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Genet Test Mol Biomarkers. 2013 Mar;17(3):219-25. doi: 10.1089/gtmb.2012.0165. Epub 2013 Feb 7.

Physicians' preparedness for integration of genomic and pharmacogenetic testing into practice within a major healthcare system.

Author information

1
Department of Medicine, Center for Medical Genetics, NorthShore University HealthSystem, Evanston, Illinois 60201, USA. cselkirk@northshore.org

Abstract

PURPOSE:

Physicians will play a large role in the delivery of genomic medicine, given the limited number of trained genetics professionals. The objective of this study was to assess physician preparedness for incorporating genomic testing (GT) and pharmacogenetic testing (PT) into practice by determining knowledge, experience, comfort level, and barriers, as well as their expectations for practice and educational needs.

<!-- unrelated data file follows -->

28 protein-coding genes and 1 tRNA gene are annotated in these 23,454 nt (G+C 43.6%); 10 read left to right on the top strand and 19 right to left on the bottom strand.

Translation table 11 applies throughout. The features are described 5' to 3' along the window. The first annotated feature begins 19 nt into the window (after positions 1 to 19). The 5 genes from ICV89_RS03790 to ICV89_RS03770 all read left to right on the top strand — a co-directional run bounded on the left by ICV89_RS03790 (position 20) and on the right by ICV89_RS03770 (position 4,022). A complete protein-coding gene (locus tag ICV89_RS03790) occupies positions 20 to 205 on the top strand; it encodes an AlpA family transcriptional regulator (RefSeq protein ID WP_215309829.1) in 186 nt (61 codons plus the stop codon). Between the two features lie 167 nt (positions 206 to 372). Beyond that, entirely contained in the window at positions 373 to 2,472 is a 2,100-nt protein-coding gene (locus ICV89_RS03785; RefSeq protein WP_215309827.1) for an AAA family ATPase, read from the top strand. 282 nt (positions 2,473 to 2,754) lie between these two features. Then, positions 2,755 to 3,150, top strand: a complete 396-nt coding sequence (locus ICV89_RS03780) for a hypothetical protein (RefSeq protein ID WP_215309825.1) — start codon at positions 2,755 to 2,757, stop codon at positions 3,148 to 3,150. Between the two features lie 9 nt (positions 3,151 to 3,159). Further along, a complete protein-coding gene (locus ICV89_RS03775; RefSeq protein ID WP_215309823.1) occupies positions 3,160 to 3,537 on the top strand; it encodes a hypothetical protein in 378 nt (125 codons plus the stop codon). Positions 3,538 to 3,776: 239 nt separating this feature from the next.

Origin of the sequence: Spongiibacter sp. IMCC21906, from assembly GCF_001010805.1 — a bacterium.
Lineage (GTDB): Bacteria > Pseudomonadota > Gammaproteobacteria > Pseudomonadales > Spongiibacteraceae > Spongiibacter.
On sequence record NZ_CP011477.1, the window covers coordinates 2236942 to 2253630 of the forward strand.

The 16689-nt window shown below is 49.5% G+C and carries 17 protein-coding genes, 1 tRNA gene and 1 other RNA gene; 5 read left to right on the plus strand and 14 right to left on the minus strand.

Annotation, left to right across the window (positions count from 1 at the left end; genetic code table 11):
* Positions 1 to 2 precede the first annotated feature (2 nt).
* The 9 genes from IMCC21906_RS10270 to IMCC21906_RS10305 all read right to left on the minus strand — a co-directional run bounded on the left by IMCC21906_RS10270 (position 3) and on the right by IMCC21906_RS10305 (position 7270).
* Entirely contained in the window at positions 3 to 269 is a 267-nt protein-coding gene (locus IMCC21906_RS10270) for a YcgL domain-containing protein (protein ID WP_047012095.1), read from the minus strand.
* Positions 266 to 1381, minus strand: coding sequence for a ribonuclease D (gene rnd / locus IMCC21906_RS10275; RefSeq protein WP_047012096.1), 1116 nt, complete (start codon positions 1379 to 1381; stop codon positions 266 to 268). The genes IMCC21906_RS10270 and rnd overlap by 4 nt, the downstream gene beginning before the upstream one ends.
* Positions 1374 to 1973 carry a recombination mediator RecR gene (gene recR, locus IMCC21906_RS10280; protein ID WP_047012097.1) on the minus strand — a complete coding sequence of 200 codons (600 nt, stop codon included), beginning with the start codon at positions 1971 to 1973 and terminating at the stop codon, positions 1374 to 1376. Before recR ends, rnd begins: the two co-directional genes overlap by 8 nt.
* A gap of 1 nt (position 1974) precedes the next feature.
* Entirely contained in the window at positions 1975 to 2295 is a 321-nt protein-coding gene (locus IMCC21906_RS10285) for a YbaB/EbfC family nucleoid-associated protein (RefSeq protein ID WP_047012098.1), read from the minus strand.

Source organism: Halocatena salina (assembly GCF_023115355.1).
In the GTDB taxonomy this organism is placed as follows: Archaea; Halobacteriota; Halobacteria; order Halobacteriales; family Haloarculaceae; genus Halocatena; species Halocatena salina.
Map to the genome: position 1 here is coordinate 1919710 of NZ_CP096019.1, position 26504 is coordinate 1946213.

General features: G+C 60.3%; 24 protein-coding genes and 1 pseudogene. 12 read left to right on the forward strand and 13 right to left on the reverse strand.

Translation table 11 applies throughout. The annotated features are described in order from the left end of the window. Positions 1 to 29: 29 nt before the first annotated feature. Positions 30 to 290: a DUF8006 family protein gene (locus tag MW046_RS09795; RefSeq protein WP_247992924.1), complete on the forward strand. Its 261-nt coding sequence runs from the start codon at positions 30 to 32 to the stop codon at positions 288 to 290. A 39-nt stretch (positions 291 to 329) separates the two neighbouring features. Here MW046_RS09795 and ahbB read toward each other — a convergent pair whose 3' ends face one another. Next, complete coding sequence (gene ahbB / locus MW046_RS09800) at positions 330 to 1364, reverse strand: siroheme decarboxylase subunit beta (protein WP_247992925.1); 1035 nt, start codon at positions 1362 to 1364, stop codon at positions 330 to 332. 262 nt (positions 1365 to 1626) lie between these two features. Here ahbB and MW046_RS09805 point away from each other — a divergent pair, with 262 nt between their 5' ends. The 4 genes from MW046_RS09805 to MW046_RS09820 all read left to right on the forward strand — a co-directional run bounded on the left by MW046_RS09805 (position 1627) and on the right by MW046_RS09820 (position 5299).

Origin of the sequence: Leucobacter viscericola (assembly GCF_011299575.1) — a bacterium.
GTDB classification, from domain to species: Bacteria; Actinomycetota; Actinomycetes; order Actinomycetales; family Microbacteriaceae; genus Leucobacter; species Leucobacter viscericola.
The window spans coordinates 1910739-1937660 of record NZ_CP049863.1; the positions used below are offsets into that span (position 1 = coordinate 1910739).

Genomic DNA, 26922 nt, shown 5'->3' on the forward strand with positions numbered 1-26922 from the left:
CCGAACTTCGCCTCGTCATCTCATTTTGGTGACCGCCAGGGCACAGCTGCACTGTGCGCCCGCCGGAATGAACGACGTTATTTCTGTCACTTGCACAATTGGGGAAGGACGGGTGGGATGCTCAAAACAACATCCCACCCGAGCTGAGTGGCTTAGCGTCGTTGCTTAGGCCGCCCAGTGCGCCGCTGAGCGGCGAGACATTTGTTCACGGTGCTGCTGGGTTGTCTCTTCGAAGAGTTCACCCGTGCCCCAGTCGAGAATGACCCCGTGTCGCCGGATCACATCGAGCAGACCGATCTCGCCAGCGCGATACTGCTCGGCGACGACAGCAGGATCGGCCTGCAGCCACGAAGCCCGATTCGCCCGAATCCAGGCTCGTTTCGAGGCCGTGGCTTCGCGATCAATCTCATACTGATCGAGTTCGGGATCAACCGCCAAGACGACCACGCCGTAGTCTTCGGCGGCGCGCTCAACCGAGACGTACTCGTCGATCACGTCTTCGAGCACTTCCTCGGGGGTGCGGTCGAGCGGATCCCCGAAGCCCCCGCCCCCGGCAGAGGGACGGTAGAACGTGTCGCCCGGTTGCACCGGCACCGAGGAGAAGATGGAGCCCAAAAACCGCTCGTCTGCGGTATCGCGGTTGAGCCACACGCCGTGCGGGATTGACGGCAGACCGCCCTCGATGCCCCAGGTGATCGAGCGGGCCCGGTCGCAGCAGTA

METHODS:

A 30-question survey was distributed to physicians spanning all disciplines within our healthcare system.

RESULTS:

Perceived knowledge was poor; 40%-72% reported "no to minimal knowledge" for all genomics topics. Recent graduates or those with no patients who had undergone GT or PT had lower comfort levels. Participating physicians anticipate usage to increase; however, most were uncertain when and how to incorporate genomics into practice. Physicians perceived lack of knowledge and time to keep updated as their greatest barriers to incorporating GT and PT into practice.

CONCLUSION:

Overall, physicians appear underprepared, perceiving they lack sufficient knowledge and confidence to incorporate GT and PT into practice. The majority of physicians expect their role in GT and PT to increase. The results underscore the importance of enhancing policies and initiatives to increase physician knowledge and comfort level.

PMID:
23390885
DOI:
10.1089/gtmb.2012.0165
[Indexed for MEDLINE]

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